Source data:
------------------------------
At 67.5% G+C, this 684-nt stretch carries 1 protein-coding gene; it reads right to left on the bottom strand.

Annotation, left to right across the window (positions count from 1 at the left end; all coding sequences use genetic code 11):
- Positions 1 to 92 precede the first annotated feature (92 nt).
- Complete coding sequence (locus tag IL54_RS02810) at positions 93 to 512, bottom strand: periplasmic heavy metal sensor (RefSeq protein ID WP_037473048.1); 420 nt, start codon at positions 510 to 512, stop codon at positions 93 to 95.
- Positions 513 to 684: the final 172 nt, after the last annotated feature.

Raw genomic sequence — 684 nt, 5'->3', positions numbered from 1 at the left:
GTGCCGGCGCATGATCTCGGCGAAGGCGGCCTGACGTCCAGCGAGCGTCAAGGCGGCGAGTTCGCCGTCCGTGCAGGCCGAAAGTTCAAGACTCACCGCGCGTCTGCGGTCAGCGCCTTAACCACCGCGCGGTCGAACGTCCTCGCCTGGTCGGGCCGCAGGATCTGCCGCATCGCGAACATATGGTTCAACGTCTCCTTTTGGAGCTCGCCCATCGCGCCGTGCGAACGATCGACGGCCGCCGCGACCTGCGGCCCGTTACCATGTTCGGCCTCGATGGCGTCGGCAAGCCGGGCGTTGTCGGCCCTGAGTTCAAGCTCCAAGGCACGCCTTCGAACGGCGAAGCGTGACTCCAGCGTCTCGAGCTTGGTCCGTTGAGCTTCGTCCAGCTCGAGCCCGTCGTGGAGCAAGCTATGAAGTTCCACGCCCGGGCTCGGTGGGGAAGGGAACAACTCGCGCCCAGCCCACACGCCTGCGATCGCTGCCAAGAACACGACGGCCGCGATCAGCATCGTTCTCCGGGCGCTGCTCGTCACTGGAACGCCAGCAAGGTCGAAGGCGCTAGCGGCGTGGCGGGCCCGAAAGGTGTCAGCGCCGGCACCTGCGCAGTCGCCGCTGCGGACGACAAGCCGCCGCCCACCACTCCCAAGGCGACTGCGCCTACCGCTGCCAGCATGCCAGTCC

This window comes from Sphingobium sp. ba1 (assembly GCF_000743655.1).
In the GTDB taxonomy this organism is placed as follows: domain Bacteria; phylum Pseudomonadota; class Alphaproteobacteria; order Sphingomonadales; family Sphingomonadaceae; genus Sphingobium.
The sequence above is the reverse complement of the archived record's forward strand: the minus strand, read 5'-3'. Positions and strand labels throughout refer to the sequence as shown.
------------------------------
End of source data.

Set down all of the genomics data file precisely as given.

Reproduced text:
At 67.5% G+C, this 684-nt stretch carries 1 protein-coding gene; it reads right to left on the bottom strand.

Annotation, left to right across the window (positions count from 1 at the left end; all coding sequences use genetic code 11):
- Positions 1 to 92 precede the first annotated feature (92 nt).
- Complete coding sequence (locus tag IL54_RS02810) at positions 93 to 512, bottom strand: periplasmic heavy metal sensor (RefSeq protein ID WP_037473048.1); 420 nt, start codon at positions 510 to 512, stop codon at positions 93 to 95.
- Positions 513 to 684: the final 172 nt, after the last annotated feature.

Raw genomic sequence — 684 nt, 5'->3', positions numbered from 1 at the left:
GTGCCGGCGCATGATCTCGGCGAAGGCGGCCTGACGTCCAGCGAGCGTCAAGGCGGCGAGTTCGCCGTCCGTGCAGGCCGAAAGTTCAAGACTCACCGCGCGTCTGCGGTCAGCGCCTTAACCACCGCGCGGTCGAACGTCCTCGCCTGGTCGGGCCGCAGGATCTGCCGCATCGCGAACATATGGTTCAACGTCTCCTTTTGGAGCTCGCCCATCGCGCCGTGCGAACGATCGACGGCCGCCGCGACCTGCGGCCCGTTACCATGTTCGGCCTCGATGGCGTCGGCAAGCCGGGCGTTGTCGGCCCTGAGTTCAAGCTCCAAGGCACGCCTTCGAACGGCGAAGCGTGACTCCAGCGTCTCGAGCTTGGTCCGTTGAGCTTCGTCCAGCTCGAGCCCGTCGTGGAGCAAGCTATGAAGTTCCACGCCCGGGCTCGGTGGGGAAGGGAACAACTCGCGCCCAGCCCACACGCCTGCGATCGCTGCCAAGAACACGACGGCCGCGATCAGCATCGTTCTCCGGGCGCTGCTCGTCACTGGAACGCCAGCAAGGTCGAAGGCGCTAGCGGCGTGGCGGGCCCGAAAGGTGTCAGCGCCGGCACCTGCGCAGTCGCCGCTGCGGACGACAAGCCGCCGCCCACCACTCCCAAGGCGACTGCGCCTACCGCTGCCAGCATGCCAGTCC

This window comes from Sphingobium sp. ba1 (assembly GCF_000743655.1).
In the GTDB taxonomy this organism is placed as follows: domain Bacteria; phylum Pseudomonadota; class Alphaproteobacteria; order Sphingomonadales; family Sphingomonadaceae; genus Sphingobium.
The sequence above is the reverse complement of the archived record's forward strand: the minus strand, read 5'-3'. Positions and strand labels throughout refer to the sequence as shown.